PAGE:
Another specific would be a list of all materials or products needed. This inventory can include the cost, or you can break that out onto a separate page.
Yet another aspect would be a general layout of the order in which you need to complete each step. This helps keep everyone on the same page. Although remember that sometimes steps change as you get going on the project, so be open to being flexible.
And yet, one more example would be if you have several helpers, maybe you’d want to break up the tasks to get the work done more quickly.
The bottom line is it really helps to get as much information on paper so, 1) all of the tasks involved aren’t swarming around in your head, 2) the chance of forgetting something is lessened, and 3) the whole process should inevitably run much smoother for you from start to finish.
Purchase Materials and Supplies in Advance
Zero-day is not the day to run out and grab all the particulars for the project. Purchase or order any and all supplies in advance that you can.
After we had our plans and measurements, we went on The Home Depot website and cherry-picked most of the materials. Since it was a pallet’s worth of fence posts and pickets, we even opted to have THD deliver the pallet to our driveway. The store gave us a delivery date. And per that date, we were able to finalize our dates for the install.
Have All Materials and Tools, Ready Onsite Beforehand
Prepare in advance, as best you can, to have items in place and ready for use before the job starts.
Because the time you will save by having every part, piece, and tool (rented or otherwise) on the premises before the job starts can not only keep the flow going and save money in potential labor. But it can also keep everyone motivated to get the job completed right then and there.
You know, avoiding the old half-finished home project syndrome.
Admittedly, we snagged on this part a little bit. I’m pretty sure I made, oh, about 3 to 5 trips to the store for items like 1-½” wood screws, 2-¼” flat head nails, and some kind of reciprocating saw blade.
We’ve probably all missed a few necessities on the list. And we’ll all probably continue to do so because we’re only human.
But, whatever you can do to have everything you need onsite to lessen those trips to the store will keep the process rolling and have your project past the finish line sooner rather than later.
Provide Sustenance for Your Helpers
Oftentimes, when you are taking on a large home improvement by yourself, friends or family members are willing to help, either paid or out of the kindness of their hearts. I personally consider their help such a blessing. And want to make the whole experience as comfortable as possible for them.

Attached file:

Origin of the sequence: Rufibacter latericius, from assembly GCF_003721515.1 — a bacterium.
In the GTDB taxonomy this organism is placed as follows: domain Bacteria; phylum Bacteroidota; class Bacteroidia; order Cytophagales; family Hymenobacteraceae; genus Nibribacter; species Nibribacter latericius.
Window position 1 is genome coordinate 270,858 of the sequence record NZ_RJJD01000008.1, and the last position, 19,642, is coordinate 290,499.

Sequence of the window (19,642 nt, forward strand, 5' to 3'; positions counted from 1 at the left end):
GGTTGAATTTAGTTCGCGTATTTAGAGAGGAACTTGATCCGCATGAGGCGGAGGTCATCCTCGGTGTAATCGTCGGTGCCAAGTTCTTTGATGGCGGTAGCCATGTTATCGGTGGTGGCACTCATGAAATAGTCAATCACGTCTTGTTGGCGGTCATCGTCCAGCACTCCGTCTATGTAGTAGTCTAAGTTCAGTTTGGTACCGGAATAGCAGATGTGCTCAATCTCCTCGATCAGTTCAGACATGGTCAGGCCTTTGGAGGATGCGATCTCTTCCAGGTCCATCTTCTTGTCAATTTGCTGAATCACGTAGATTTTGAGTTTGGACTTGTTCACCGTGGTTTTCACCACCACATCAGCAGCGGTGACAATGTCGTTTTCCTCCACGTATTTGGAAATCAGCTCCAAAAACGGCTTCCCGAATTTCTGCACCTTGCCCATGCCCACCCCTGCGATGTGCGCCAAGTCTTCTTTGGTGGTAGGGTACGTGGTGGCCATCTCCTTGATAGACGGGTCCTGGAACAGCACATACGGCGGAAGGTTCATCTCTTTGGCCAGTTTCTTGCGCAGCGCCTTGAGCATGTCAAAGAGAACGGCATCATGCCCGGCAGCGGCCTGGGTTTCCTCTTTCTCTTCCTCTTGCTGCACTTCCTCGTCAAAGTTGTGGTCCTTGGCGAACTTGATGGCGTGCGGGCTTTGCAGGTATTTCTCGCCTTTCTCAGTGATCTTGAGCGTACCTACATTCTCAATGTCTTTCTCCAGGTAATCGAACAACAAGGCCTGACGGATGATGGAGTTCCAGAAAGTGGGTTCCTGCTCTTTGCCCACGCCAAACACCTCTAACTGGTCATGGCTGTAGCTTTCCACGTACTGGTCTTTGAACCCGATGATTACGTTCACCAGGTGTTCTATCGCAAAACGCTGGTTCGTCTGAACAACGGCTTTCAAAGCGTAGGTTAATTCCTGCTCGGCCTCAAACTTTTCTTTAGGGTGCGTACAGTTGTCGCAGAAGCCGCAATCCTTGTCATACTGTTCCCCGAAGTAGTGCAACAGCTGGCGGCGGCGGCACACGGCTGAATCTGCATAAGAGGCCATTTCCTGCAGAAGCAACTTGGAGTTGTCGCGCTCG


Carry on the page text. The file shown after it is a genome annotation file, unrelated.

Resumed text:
During our three-day fence project, it was scorching hot outside the first day and pouring rain the next.
Yes, they continued in the rain, believer or not. I’m so glad I planned ahead to have lunch, dinner, snacks, and plenty of water ready for them whenever they needed a break. Not to mention as many beers as they wanted when the workday ended.
While providing food and drink for your helpers adds to your budget, the gratefulness you see on their faces when they come upon a spread of food put out just for them, as a thank you for helping you make improvements to your home, is so well worth it. It’s like the icing on the cake.
Our fence was installed within 3 days. Ken built and installed the fence gate the following weekend. So all-in-all the project was fully accomplished in a little over a week.
Planning in advance. Making detailed lists. Keeping a centralized paperwork station. And having almost all materials, tools, and supplies on hand made a huge difference in maintaining flow and coordination throughout the job.
Following these steps also contributed to getting it done within our budget. More importantly, IMO, we all enjoyed working together without being frustrated or stressed out from project disorganization.
Finally, because we had most everything organized, it really kept us motivated to follow through.
How about you? Do you have any bigger home improvements on the horizon? Do you think these tips would help?